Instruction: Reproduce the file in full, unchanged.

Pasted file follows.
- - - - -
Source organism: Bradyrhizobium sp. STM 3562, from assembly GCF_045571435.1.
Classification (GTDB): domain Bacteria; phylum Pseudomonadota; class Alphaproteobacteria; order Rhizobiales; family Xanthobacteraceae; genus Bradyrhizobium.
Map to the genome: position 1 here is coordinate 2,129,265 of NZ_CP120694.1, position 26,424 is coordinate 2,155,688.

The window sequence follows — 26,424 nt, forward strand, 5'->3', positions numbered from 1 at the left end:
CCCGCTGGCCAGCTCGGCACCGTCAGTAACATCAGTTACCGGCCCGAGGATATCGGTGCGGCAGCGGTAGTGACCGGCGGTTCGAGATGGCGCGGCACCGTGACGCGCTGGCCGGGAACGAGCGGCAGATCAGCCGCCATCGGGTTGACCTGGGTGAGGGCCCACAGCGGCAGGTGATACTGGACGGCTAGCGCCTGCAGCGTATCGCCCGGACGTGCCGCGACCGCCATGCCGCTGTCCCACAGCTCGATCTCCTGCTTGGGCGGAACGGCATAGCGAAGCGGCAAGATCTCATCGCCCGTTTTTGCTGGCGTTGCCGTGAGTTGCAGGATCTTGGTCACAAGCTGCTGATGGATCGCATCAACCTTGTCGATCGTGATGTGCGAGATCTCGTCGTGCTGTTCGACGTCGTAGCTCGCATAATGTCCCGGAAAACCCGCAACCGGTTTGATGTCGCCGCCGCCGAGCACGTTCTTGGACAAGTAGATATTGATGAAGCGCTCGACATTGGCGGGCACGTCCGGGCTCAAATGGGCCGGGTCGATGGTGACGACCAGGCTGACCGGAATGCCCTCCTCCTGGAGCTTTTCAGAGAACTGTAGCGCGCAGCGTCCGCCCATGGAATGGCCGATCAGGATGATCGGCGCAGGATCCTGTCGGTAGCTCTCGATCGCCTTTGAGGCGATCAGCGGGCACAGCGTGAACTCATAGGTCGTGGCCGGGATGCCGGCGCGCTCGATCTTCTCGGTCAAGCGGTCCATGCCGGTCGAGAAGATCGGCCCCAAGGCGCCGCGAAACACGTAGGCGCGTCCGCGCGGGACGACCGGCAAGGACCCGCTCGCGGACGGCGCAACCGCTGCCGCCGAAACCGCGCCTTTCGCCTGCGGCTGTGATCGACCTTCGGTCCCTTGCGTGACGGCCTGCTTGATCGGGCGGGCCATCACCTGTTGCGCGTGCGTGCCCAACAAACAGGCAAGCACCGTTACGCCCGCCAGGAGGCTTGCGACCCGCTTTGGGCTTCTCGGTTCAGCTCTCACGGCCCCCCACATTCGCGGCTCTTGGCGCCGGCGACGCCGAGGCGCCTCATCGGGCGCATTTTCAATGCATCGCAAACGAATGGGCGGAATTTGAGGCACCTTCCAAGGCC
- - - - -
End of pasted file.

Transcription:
Source organism: Bradyrhizobium sp. STM 3562, from assembly GCF_045571435.1.
Classification (GTDB): domain Bacteria; phylum Pseudomonadota; class Alphaproteobacteria; order Rhizobiales; family Xanthobacteraceae; genus Bradyrhizobium.
Map to the genome: position 1 here is coordinate 2,129,265 of NZ_CP120694.1, position 26,424 is coordinate 2,155,688.

The window sequence follows — 26,424 nt, forward strand, 5'->3', positions numbered from 1 at the left end:
CCCGCTGGCCAGCTCGGCACCGTCAGTAACATCAGTTACCGGCCCGAGGATATCGGTGCGGCAGCGGTAGTGACCGGCGGTTCGAGATGGCGCGGCACCGTGACGCGCTGGCCGGGAACGAGCGGCAGATCAGCCGCCATCGGGTTGACCTGGGTGAGGGCCCACAGCGGCAGGTGATACTGGACGGCTAGCGCCTGCAGCGTATCGCCCGGACGTGCCGCGACCGCCATGCCGCTGTCCCACAGCTCGATCTCCTGCTTGGGCGGAACGGCATAGCGAAGCGGCAAGATCTCATCGCCCGTTTTTGCTGGCGTTGCCGTGAGTTGCAGGATCTTGGTCACAAGCTGCTGATGGATCGCATCAACCTTGTCGATCGTGATGTGCGAGATCTCGTCGTGCTGTTCGACGTCGTAGCTCGCATAATGTCCCGGAAAACCCGCAACCGGTTTGATGTCGCCGCCGCCGAGCACGTTCTTGGACAAGTAGATATTGATGAAGCGCTCGACATTGGCGGGCACGTCCGGGCTCAAATGGGCCGGGTCGATGGTGACGACCAGGCTGACCGGAATGCCCTCCTCCTGGAGCTTTTCAGAGAACTGTAGCGCGCAGCGTCCGCCCATGGAATGGCCGATCAGGATGATCGGCGCAGGATCCTGTCGGTAGCTCTCGATCGCCTTTGAGGCGATCAGCGGGCACAGCGTGAACTCATAGGTCGTGGCCGGGATGCCGGCGCGCTCGATCTTCTCGGTCAAGCGGTCCATGCCGGTCGAGAAGATCGGCCCCAAGGCGCCGCGAAACACGTAGGCGCGTCCGCGCGGGACGACCGGCAAGGACCCGCTCGCGGACGGCGCAACCGCTGCCGCCGAAACCGCGCCTTTCGCCTGCGGCTGTGATCGACCTTCGGTCCCTTGCGTGACGGCCTGCTTGATCGGGCGGGCCATCACCTGTTGCGCGTGCGTGCCCAACAAACAGGCAAGCACCGTTACGCCCGCCAGGAGGCTTGCGACCCGCTTTGGGCTTCTCGGTTCAGCTCTCACGGCCCCCCACATTCGCGGCTCTTGGCGCCGGCGACGCCGAGGCGCCTCATCGGGCGCATTTTCAATGCATCGCAAACGAATGGGCGGAATTTGAGGCACCTTCCAAGGCC